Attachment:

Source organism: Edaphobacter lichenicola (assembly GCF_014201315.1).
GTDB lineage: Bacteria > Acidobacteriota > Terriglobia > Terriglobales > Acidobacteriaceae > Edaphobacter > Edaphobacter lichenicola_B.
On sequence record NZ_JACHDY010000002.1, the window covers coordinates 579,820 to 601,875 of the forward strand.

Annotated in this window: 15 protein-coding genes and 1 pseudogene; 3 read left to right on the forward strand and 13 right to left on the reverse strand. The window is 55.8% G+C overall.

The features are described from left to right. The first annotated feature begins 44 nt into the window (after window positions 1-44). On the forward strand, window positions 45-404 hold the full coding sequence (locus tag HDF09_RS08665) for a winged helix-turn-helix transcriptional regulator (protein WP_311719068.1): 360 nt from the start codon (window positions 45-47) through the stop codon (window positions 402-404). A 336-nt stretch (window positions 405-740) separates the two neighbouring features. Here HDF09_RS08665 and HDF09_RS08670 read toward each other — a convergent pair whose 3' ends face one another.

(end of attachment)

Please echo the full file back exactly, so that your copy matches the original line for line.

Source organism: Edaphobacter lichenicola (assembly GCF_014201315.1).
GTDB lineage: Bacteria > Acidobacteriota > Terriglobia > Terriglobales > Acidobacteriaceae > Edaphobacter > Edaphobacter lichenicola_B.
On sequence record NZ_JACHDY010000002.1, the window covers coordinates 579,820 to 601,875 of the forward strand.

Annotated in this window: 15 protein-coding genes and 1 pseudogene; 3 read left to right on the forward strand and 13 right to left on the reverse strand. The window is 55.8% G+C overall.

The features are described from left to right. The first annotated feature begins 44 nt into the window (after window positions 1-44). On the forward strand, window positions 45-404 hold the full coding sequence (locus tag HDF09_RS08665) for a winged helix-turn-helix transcriptional regulator (protein WP_311719068.1): 360 nt from the start codon (window positions 45-47) through the stop codon (window positions 402-404). A 336-nt stretch (window positions 405-740) separates the two neighbouring features. Here HDF09_RS08665 and HDF09_RS08670 read toward each other — a convergent pair whose 3' ends face one another.